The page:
A Charitable Disappointment


by Stephanie Berenbaum – February 17, 2011

Customer Service & A Sales Commission

Today I’d like to share an experience I had just a few days ago.  First, because I just need to get it off my chest. But secondly, because I’d actually like some advice on how to handle it!

For the Sake of Charity

I am co-chairing a fundraiser for my temple.  Anyone who has ever done this sort of thing knows this job requires a lot of asking – particularly for donations for the live and silent auction.

In my experience, when asking businesses if they’d like to donate something for an auction, it is typically easier to approach businesses with which you or the members of your organization do business.  Most companies enjoy the opportunity to give back to those who have supported them, while getting invaluable exposure for their brand.  And if for whatever reason they can’t participate that year, the stores usually go out of their way to act kindly and professionally – because at the end of the day, they want our continued patronage.  Or so one would think…

What’s the Harm in Asking?

So, you can imagine my surprise at the reaction I received when I walked into a certain jewelry store in Beverly Hills –  where I and many members of our congregation have spent a significant amount of money over the years.  My goal was to use a store credit I had there to purchase a piece of jewelry to donate to the auction. AND, yes, to ask them if they would also consider donating something in addition to the amount of my credit to sweeten the auction deal.

Strike One

The first woman I spoke with literally let out a huge sigh and her body went limp when she heard the word ‘donation’ spring from my lips.

Redoubling my efforts, (and swallowing some pride) I then gestured to a necklace I was wearing which I had purchased from her store last year, and mentioned that myself and so many members of the temple loved the store and had bought countless items that we each individually cherish so much.   Because of our collective love for the store,  I thought they were a perfect fit for our charity efforts…

No matter what I said, sales lady number one just looked at me blankly and said – “I’m not the person to talk to about this.”

Ok, no problem…

Strike Two

Not discouraged just yet, I moved on to salesperson number two.  However, this particular lady refused to make eye contact with me as I continued to make my case.   She just went about her busy work, straightening rows of glittering rings.  Without looking up, she replied “I’m not the donation person.”

When I asked who was the correct person to speak with, she said “you can email the owner”- and proceeded to rattle off a very long email address while simultaneously drinking a Diet Coke.  When I asked if she could please write down the email address for me – wouldn’t you know it – that request elicited another sigh, and this one was even was bigger than the first sales lady’s sigh!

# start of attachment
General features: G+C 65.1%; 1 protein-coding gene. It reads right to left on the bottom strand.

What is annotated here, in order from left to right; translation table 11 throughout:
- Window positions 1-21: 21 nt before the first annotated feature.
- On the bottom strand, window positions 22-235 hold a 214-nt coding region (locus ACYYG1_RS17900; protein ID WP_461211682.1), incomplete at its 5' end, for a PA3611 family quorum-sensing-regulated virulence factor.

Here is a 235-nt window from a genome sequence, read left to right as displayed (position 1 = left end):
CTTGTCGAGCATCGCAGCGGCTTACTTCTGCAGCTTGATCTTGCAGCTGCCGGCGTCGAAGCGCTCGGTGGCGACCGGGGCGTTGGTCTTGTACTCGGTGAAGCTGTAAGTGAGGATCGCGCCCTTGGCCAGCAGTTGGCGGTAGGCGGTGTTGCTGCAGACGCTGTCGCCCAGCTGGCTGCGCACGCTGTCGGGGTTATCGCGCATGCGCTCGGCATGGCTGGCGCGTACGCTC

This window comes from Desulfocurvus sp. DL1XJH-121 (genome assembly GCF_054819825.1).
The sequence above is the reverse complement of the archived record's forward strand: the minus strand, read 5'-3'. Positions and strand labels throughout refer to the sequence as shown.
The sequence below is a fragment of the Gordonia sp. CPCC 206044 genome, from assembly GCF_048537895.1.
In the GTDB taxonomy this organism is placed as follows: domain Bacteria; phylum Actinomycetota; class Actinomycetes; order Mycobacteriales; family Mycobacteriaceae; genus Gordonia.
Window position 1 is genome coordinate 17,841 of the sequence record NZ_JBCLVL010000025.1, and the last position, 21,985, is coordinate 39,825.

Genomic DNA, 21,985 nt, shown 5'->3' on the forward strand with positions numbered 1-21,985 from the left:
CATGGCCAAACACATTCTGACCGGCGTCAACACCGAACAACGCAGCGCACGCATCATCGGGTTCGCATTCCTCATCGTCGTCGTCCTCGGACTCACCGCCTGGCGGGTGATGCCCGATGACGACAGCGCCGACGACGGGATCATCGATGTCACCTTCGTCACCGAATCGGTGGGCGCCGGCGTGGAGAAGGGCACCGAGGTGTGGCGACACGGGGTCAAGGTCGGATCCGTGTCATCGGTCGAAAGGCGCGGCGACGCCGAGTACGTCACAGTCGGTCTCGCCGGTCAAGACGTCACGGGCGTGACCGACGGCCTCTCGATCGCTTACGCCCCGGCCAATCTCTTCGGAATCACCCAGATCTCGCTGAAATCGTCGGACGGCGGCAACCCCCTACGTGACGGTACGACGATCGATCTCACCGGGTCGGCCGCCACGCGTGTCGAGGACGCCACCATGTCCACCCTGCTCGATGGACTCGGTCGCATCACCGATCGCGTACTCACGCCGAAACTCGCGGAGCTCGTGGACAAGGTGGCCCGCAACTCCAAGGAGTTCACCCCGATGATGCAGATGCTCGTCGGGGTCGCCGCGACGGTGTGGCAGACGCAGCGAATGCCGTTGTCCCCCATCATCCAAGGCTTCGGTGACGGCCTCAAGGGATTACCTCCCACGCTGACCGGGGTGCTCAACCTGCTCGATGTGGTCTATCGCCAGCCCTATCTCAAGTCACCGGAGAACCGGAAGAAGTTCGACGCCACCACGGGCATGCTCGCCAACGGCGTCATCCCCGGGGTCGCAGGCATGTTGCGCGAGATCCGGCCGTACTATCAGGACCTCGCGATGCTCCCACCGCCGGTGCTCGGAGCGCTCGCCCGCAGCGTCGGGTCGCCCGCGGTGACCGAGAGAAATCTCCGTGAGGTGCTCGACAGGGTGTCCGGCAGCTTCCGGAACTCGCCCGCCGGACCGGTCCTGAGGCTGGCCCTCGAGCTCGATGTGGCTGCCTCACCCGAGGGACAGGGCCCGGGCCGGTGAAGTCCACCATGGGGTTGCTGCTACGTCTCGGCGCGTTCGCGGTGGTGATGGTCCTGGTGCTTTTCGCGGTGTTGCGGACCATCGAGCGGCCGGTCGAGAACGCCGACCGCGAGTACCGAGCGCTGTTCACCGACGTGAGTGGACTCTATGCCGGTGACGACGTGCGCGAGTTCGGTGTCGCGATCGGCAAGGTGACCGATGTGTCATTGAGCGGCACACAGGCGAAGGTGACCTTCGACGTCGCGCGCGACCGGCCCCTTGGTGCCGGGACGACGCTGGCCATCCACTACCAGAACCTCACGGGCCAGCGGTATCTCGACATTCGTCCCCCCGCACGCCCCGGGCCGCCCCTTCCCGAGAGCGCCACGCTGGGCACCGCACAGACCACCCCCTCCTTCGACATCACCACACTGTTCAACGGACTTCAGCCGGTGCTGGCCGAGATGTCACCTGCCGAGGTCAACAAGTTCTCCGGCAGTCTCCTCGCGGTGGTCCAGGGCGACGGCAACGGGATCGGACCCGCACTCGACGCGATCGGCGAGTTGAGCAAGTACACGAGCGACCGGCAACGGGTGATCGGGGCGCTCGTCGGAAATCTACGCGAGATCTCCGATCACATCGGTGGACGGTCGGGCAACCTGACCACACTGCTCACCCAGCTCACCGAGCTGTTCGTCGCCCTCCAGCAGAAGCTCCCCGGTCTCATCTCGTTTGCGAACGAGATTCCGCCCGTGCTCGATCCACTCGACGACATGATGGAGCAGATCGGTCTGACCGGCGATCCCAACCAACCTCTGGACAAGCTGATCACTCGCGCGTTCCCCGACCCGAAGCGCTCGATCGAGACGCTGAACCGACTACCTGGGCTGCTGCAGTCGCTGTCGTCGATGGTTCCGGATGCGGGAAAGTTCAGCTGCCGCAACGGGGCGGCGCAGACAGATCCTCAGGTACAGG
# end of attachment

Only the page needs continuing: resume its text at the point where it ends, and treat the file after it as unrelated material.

Kill Them with Kindness

Granted, I am a kill them with kindness type of person, but this dour diamond crew was beginning to dampen my loftiest fundraising spirits…

Strike Three!

Finally, a third salesperson came along and asked if I had been helped.  In all honestly, I said …. “not really.”  And told him of my less than enjoyable experiences with the two high-sigh-laden ladies.

He responded with saying he was very sorry-… a good start, or so I thought.   But then, when he saw that I wasn’t leaving, he followed up with: “I said I am sorry – what else can I say?”

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3 Responses to “A Charitable Disappointment”

  1. suki says:

    I would just let it go. If they do not want to donate to charity (even if it is a potential write-off for them), then that’s the end of the story.

    It wasn’t right that the salespeople wouldn’t just give you the owner’s information from the get-go, but I think at the point where the owner doesn’t even respond, it’s time to just move on.

    No business is obligated to donate to a cause, no matter how much business they will lose from it. You can go and tell everyone in your temple not to shop there, but really – what good does it do anyone? Business slows down, they’ll not want to donate if their sales are down anyway.

    There are plenty of businesses out there who are willing to step up for a good cause.

  2. Steph says:

    Hi Liz, that is a good question you bring up about how the initial return was handled- but yes, it had been handled properly, within the allotted time frame.

  3. Kam says:

    The only thing I would have done differently is inquired about a store gift certificate of a specified amount. This is what our organization does if a store is not willing or unable to donate an item. The way you were treated, the non-response of the owner etc. was totally unprofessional and disrespectful. Perhaps in Beverly Hills company employees can afford to act this way. Where my friends and I do business, the store would be out of business soon….One can not treat people the way indicated, especially in this economy, and last in the midwest where money is very tight and people are thinking twice about where to put an extra dollar or two.

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